Donkey skin trade in Latin America: Recommendations for a growing problem
Brooke Latin America and Caribbean's Ariel Morales discusses the growing impact of the skin trade on the region's donkey population.
Did you know the donkey population is decreasing at an incredibly fast rate?
The donkey is at risk of becoming extinct in as little as four years as a result of the global trade in donkey skins, according to experts like Pierre Escodro, Lead Researcher in the Donkey Skin Trade at UFAL University, Brazil.
The trade supplies companies in China with the gelatin that is used to make ejiao, a traditional medicine. While Brooke has been advocating to ban the trade in several African countries, we have detected four hotspots in Latin America where donkey slaughter is growing: Mexico, Brazil, Columbia and Peru.
Altogether, these countries add up to a gigantic industry. According to Katia Abreu, Minister of Agriculture in Brazil, there is a trade agreement with China for donkey meat and hides which generates $3 BN USD every year.
Donkeys that fall victim to the trade are treated in a cruel way and subjected to poor welfare standards. They are transported in confined trucks for long distances of 1,000km to be slaughtered, many times in terrible conditions.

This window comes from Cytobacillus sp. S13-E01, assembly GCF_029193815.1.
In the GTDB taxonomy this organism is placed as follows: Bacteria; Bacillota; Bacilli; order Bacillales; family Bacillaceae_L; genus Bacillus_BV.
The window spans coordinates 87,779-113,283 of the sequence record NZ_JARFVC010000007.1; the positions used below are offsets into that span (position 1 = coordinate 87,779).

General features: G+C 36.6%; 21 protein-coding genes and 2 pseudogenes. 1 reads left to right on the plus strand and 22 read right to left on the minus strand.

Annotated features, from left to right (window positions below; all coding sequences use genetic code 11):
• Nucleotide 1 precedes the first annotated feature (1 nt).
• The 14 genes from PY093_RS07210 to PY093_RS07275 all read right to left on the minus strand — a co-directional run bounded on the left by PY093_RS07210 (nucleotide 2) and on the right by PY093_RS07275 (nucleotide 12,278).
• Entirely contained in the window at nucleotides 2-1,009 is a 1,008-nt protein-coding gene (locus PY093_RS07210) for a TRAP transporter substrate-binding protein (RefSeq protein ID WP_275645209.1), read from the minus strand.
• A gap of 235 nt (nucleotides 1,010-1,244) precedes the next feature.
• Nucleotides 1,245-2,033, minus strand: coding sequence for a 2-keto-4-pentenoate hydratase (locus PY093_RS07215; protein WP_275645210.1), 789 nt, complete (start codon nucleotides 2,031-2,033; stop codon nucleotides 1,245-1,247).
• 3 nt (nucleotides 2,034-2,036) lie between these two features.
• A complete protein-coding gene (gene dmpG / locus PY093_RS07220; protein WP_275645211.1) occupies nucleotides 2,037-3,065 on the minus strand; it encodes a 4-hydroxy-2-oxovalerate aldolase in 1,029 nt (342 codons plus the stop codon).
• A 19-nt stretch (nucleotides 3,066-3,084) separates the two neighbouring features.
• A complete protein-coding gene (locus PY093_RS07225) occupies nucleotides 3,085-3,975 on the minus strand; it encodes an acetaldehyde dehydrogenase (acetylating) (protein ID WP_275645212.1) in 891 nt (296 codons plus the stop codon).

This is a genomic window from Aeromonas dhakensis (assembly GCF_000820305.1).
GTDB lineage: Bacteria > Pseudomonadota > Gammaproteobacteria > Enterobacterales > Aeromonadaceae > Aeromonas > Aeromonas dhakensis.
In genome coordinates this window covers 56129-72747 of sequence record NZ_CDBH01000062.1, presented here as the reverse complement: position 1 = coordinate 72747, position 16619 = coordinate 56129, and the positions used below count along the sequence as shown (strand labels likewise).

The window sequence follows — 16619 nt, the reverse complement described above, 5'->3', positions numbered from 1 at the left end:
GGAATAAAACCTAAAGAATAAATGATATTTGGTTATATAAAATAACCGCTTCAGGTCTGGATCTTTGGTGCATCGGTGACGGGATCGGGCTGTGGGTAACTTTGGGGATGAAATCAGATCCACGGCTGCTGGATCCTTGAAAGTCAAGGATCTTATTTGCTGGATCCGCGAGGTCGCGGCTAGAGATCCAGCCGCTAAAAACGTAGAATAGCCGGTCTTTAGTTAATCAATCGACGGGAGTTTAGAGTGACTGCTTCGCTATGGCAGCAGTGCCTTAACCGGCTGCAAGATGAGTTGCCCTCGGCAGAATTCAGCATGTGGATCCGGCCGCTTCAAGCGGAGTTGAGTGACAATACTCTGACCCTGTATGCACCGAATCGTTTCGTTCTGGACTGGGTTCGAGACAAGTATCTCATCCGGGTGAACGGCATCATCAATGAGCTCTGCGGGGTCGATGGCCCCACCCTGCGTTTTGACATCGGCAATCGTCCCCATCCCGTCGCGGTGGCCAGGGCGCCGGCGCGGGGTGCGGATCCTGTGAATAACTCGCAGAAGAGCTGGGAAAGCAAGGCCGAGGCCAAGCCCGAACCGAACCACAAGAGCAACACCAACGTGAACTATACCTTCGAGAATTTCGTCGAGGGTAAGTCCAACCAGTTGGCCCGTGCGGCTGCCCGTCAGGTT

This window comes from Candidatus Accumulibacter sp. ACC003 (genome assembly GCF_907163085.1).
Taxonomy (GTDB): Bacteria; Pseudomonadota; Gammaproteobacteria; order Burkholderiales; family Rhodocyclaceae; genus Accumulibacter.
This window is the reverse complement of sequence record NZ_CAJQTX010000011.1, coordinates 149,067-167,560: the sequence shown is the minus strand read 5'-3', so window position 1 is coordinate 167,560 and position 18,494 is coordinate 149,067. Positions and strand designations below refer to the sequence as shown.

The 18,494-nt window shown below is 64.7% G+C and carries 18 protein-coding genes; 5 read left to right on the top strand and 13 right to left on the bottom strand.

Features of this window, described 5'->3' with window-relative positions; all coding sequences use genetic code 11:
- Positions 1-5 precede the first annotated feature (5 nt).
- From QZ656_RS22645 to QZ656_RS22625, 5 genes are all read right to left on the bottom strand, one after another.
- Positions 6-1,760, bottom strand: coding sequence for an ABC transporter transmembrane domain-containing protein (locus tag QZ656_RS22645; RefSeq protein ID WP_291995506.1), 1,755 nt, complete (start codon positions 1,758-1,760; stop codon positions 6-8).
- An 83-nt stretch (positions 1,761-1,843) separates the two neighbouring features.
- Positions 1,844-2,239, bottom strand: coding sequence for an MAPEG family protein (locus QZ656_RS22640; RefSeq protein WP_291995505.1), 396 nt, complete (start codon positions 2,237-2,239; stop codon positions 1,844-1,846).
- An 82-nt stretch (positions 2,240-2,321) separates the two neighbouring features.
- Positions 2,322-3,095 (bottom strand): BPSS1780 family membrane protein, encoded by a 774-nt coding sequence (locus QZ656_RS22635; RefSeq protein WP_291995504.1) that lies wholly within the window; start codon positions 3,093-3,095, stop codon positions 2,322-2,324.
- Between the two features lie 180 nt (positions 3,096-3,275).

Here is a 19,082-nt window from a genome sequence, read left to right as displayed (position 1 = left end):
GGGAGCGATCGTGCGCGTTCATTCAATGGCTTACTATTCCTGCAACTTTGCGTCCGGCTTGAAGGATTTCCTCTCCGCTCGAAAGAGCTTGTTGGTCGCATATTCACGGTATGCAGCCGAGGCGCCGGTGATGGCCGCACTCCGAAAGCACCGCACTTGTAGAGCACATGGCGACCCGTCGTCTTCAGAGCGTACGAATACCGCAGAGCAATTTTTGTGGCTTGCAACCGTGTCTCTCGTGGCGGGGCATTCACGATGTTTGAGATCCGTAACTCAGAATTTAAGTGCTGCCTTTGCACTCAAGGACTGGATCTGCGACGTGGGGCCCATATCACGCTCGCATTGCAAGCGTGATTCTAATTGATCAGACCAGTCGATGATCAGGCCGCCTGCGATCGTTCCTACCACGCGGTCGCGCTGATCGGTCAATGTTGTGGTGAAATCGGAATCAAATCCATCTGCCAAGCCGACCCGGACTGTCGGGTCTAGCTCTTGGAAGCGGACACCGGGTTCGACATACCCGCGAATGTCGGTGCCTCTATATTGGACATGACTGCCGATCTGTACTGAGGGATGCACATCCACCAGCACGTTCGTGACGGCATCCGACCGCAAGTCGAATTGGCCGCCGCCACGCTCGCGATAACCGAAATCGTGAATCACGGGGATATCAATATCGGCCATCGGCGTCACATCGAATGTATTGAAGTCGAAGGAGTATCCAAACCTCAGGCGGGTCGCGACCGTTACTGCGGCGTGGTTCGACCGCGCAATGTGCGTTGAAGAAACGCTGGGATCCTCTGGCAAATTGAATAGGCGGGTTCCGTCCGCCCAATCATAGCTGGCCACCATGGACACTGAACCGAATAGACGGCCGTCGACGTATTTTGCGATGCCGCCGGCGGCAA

We are calling for a ban on the trade in donkey skins. But we are facing two main challenges: gathering data specific to the region on the donkey skin trade issue, and raising awareness among key decision makers who have the power to enforce regulations and laws that protect donkeys and their owners.
Brooke Latin America and the Caribbean (BLAC) is working to create partnerships and strategic alliances to increase evidence on the trade and mobilise resources to protect donkeys and their owners across Latin America. We recently launched a policy brief on the state of the trade in the region, which includes recommendations for governments and NGOs.
We are partnering with key organisations to prevent the theft and slaughter of donkeys. Our sister organisation, Brooke USA, has raised awareness of the issue at the Córdoba University in Columbia and petitioned Amazon to remove the ejiao product from its platforms.